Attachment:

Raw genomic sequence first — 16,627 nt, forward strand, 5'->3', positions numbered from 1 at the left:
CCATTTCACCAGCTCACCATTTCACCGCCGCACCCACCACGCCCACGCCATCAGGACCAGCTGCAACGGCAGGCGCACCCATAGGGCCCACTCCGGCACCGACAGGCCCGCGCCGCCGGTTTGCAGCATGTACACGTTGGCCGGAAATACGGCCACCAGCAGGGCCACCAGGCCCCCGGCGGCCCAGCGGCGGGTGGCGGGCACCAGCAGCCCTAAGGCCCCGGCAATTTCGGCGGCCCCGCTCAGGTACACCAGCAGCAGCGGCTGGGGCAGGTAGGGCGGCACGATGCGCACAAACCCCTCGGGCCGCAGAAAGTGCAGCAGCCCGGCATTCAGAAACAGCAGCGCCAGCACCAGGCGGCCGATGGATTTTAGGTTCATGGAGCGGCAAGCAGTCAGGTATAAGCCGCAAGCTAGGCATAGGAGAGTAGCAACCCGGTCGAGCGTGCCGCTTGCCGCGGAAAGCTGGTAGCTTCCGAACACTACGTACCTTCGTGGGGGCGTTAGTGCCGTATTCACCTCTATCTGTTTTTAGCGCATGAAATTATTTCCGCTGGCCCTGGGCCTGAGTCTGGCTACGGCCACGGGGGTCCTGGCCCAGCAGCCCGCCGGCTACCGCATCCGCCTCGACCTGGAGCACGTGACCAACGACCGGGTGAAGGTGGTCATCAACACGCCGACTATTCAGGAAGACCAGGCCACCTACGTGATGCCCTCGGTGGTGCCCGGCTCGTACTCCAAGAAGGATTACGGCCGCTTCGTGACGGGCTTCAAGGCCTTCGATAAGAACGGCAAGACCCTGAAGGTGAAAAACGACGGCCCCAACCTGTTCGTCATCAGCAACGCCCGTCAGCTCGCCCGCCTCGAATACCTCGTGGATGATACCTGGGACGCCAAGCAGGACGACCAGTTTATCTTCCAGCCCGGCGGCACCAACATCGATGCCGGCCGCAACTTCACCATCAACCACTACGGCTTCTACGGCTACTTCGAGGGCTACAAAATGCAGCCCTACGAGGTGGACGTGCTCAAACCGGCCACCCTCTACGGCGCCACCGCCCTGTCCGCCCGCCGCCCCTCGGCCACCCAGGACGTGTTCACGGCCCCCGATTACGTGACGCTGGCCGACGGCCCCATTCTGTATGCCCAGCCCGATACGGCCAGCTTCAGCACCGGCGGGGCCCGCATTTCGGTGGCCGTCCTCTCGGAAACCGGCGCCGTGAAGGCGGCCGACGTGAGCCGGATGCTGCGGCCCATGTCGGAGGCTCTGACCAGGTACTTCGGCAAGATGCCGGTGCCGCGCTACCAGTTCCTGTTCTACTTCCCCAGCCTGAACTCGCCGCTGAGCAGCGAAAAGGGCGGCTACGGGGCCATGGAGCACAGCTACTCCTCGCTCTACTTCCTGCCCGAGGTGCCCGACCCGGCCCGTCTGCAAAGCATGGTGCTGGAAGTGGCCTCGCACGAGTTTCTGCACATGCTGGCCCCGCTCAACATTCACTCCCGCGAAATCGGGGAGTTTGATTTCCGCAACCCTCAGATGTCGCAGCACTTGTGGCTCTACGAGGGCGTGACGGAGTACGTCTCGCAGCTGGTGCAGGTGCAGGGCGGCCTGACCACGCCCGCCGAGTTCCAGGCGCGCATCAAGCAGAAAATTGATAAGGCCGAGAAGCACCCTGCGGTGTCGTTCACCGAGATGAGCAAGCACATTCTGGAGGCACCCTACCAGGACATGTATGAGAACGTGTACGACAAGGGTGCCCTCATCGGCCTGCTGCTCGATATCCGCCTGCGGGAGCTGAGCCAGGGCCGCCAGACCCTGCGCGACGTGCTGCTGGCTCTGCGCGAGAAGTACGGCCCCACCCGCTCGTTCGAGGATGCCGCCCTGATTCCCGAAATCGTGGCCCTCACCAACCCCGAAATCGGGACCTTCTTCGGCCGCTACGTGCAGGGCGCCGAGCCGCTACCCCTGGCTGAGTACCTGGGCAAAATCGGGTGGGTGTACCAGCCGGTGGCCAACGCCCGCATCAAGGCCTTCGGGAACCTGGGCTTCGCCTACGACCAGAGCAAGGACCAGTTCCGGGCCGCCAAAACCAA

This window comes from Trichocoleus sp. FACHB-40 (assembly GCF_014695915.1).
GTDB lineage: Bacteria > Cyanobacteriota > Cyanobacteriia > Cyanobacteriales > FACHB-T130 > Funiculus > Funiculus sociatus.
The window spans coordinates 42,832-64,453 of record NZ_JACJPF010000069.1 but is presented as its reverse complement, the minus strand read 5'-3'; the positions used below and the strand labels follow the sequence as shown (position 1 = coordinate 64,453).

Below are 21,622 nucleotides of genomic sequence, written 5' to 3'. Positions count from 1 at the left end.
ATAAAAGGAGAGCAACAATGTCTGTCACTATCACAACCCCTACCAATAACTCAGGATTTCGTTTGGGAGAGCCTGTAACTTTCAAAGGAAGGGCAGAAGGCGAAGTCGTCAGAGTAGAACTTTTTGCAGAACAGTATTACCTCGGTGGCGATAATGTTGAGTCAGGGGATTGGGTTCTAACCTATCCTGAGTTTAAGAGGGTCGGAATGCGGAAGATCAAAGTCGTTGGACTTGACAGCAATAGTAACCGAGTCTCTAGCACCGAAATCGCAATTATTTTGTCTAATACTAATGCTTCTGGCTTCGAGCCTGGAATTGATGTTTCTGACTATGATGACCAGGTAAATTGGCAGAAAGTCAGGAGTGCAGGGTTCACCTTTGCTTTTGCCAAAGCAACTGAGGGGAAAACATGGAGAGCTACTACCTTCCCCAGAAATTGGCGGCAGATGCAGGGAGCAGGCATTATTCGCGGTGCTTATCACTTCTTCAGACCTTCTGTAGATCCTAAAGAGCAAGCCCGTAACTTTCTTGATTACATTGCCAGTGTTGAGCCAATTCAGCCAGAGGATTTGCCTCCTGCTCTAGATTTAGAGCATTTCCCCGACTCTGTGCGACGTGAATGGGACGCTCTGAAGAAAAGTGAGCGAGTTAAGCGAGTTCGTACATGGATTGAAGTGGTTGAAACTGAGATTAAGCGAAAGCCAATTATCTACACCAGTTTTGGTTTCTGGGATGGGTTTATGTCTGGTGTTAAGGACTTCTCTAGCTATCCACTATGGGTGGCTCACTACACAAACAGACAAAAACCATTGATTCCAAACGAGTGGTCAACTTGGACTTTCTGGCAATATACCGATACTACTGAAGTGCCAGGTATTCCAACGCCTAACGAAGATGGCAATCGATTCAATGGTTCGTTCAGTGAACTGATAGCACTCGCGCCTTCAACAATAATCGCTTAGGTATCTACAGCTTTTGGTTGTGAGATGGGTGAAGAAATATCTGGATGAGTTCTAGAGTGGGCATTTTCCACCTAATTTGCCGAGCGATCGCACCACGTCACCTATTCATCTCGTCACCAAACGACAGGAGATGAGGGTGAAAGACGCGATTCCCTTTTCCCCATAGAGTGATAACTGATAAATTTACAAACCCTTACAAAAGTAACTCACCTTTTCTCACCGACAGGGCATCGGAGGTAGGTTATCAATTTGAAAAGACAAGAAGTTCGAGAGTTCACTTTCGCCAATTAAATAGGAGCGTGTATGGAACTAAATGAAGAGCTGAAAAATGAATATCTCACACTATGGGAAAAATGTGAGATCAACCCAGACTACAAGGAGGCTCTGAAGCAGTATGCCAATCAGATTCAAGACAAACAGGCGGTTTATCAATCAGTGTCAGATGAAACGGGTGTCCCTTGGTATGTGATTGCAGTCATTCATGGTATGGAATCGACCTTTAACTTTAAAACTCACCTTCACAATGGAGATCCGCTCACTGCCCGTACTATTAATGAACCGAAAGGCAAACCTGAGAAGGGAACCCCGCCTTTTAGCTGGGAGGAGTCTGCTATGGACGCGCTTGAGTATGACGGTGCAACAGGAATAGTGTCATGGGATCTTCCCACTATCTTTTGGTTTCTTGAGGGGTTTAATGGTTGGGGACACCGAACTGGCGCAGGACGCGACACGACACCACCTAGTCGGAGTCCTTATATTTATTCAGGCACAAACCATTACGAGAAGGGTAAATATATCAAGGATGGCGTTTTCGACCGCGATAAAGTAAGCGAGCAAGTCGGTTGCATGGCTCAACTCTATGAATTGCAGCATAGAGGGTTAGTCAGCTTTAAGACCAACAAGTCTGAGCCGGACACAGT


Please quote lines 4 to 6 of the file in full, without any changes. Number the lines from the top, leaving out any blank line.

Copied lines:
GTDB lineage: Bacteria > Cyanobacteriota > Cyanobacteriia > Cyanobacteriales > FACHB-T130 > Funiculus > Funiculus sociatus.
The window spans coordinates 42,832-64,453 of record NZ_JACJPF010000069.1 but is presented as its reverse complement, the minus strand read 5'-3'; the positions used below and the strand labels follow the sequence as shown (position 1 = coordinate 64,453).

Below are 21,622 nucleotides of genomic sequence, written 5' to 3'. Positions count from 1 at the left end.